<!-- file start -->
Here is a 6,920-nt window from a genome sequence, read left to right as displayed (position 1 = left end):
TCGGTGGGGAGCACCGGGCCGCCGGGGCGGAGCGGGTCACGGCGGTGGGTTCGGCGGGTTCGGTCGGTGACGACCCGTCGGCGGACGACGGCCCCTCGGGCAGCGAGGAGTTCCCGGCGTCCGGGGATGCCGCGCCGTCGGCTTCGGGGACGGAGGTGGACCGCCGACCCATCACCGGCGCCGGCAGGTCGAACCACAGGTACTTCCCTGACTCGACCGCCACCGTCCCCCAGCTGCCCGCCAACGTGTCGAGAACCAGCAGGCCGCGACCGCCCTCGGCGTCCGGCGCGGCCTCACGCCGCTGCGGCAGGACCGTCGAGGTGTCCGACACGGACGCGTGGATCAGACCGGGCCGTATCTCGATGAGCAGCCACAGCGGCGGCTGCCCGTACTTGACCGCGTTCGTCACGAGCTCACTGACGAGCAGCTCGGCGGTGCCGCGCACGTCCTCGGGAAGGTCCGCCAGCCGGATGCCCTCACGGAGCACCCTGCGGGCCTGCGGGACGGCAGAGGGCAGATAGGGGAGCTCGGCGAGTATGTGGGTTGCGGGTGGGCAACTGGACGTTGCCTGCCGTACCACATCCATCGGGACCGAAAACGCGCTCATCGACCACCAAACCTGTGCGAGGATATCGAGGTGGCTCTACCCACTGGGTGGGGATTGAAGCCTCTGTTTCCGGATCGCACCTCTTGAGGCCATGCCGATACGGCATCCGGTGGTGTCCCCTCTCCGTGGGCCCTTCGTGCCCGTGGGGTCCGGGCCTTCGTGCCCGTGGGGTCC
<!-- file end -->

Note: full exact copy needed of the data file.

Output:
Here is a 6,920-nt window from a genome sequence, read left to right as displayed (position 1 = left end):
TCGGTGGGGAGCACCGGGCCGCCGGGGCGGAGCGGGTCACGGCGGTGGGTTCGGCGGGTTCGGTCGGTGACGACCCGTCGGCGGACGACGGCCCCTCGGGCAGCGAGGAGTTCCCGGCGTCCGGGGATGCCGCGCCGTCGGCTTCGGGGACGGAGGTGGACCGCCGACCCATCACCGGCGCCGGCAGGTCGAACCACAGGTACTTCCCTGACTCGACCGCCACCGTCCCCCAGCTGCCCGCCAACGTGTCGAGAACCAGCAGGCCGCGACCGCCCTCGGCGTCCGGCGCGGCCTCACGCCGCTGCGGCAGGACCGTCGAGGTGTCCGACACGGACGCGTGGATCAGACCGGGCCGTATCTCGATGAGCAGCCACAGCGGCGGCTGCCCGTACTTGACCGCGTTCGTCACGAGCTCACTGACGAGCAGCTCGGCGGTGCCGCGCACGTCCTCGGGAAGGTCCGCCAGCCGGATGCCCTCACGGAGCACCCTGCGGGCCTGCGGGACGGCAGAGGGCAGATAGGGGAGCTCGGCGAGTATGTGGGTTGCGGGTGGGCAACTGGACGTTGCCTGCCGTACCACATCCATCGGGACCGAAAACGCGCTCATCGACCACCAAACCTGTGCGAGGATATCGAGGTGGCTCTACCCACTGGGTGGGGATTGAAGCCTCTGTTTCCGGATCGCACCTCTTGAGGCCATGCCGATACGGCATCCGGTGGTGTCCCCTCTCCGTGGGCCCTTCGTGCCCGTGGGGTCCGGGCCTTCGTGCCCGTGGGGTCC